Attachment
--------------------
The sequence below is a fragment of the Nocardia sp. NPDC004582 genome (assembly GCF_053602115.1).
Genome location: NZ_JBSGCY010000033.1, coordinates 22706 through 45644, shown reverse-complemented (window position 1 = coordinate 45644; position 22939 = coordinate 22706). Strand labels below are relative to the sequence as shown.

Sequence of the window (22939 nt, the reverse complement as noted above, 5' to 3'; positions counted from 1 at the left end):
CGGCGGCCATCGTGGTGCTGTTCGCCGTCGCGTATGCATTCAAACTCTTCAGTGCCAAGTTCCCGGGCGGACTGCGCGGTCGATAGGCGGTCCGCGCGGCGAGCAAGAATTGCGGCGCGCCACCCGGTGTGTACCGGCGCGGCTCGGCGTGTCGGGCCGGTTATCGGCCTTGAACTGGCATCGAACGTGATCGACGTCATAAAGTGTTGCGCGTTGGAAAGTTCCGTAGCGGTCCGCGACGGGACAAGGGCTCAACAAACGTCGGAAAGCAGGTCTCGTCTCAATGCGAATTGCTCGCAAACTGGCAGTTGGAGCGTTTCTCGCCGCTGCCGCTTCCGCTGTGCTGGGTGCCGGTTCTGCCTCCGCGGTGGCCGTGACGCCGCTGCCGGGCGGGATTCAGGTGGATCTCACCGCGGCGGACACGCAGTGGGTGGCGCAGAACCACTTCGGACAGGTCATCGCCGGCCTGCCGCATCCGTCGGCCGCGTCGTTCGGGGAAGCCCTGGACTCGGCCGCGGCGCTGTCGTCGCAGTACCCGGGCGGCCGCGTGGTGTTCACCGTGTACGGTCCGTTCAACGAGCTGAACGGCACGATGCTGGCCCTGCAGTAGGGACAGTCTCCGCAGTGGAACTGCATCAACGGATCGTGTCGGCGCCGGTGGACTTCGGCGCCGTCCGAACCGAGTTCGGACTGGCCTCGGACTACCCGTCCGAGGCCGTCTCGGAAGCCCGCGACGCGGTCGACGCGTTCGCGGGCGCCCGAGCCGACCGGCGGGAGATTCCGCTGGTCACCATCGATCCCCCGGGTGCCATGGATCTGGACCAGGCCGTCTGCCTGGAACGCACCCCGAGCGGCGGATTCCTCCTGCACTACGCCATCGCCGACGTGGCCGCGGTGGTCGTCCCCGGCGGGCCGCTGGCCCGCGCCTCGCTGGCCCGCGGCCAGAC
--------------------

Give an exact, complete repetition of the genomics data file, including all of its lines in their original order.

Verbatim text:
The sequence below is a fragment of the Nocardia sp. NPDC004582 genome (assembly GCF_053602115.1).
Genome location: NZ_JBSGCY010000033.1, coordinates 22706 through 45644, shown reverse-complemented (window position 1 = coordinate 45644; position 22939 = coordinate 22706). Strand labels below are relative to the sequence as shown.

Sequence of the window (22939 nt, the reverse complement as noted above, 5' to 3'; positions counted from 1 at the left end):
CGGCGGCCATCGTGGTGCTGTTCGCCGTCGCGTATGCATTCAAACTCTTCAGTGCCAAGTTCCCGGGCGGACTGCGCGGTCGATAGGCGGTCCGCGCGGCGAGCAAGAATTGCGGCGCGCCACCCGGTGTGTACCGGCGCGGCTCGGCGTGTCGGGCCGGTTATCGGCCTTGAACTGGCATCGAACGTGATCGACGTCATAAAGTGTTGCGCGTTGGAAAGTTCCGTAGCGGTCCGCGACGGGACAAGGGCTCAACAAACGTCGGAAAGCAGGTCTCGTCTCAATGCGAATTGCTCGCAAACTGGCAGTTGGAGCGTTTCTCGCCGCTGCCGCTTCCGCTGTGCTGGGTGCCGGTTCTGCCTCCGCGGTGGCCGTGACGCCGCTGCCGGGCGGGATTCAGGTGGATCTCACCGCGGCGGACACGCAGTGGGTGGCGCAGAACCACTTCGGACAGGTCATCGCCGGCCTGCCGCATCCGTCGGCCGCGTCGTTCGGGGAAGCCCTGGACTCGGCCGCGGCGCTGTCGTCGCAGTACCCGGGCGGCCGCGTGGTGTTCACCGTGTACGGTCCGTTCAACGAGCTGAACGGCACGATGCTGGCCCTGCAGTAGGGACAGTCTCCGCAGTGGAACTGCATCAACGGATCGTGTCGGCGCCGGTGGACTTCGGCGCCGTCCGAACCGAGTTCGGACTGGCCTCGGACTACCCGTCCGAGGCCGTCTCGGAAGCCCGCGACGCGGTCGACGCGTTCGCGGGCGCCCGAGCCGACCGGCGGGAGATTCCGCTGGTCACCATCGATCCCCCGGGTGCCATGGATCTGGACCAGGCCGTCTGCCTGGAACGCACCCCGAGCGGCGGATTCCTCCTGCACTACGCCATCGCCGACGTGGCCGCGGTGGTCGTCCCCGGCGGGCCGCTGGCCCGCGCCTCGCTGGCCCGCGGCCAGAC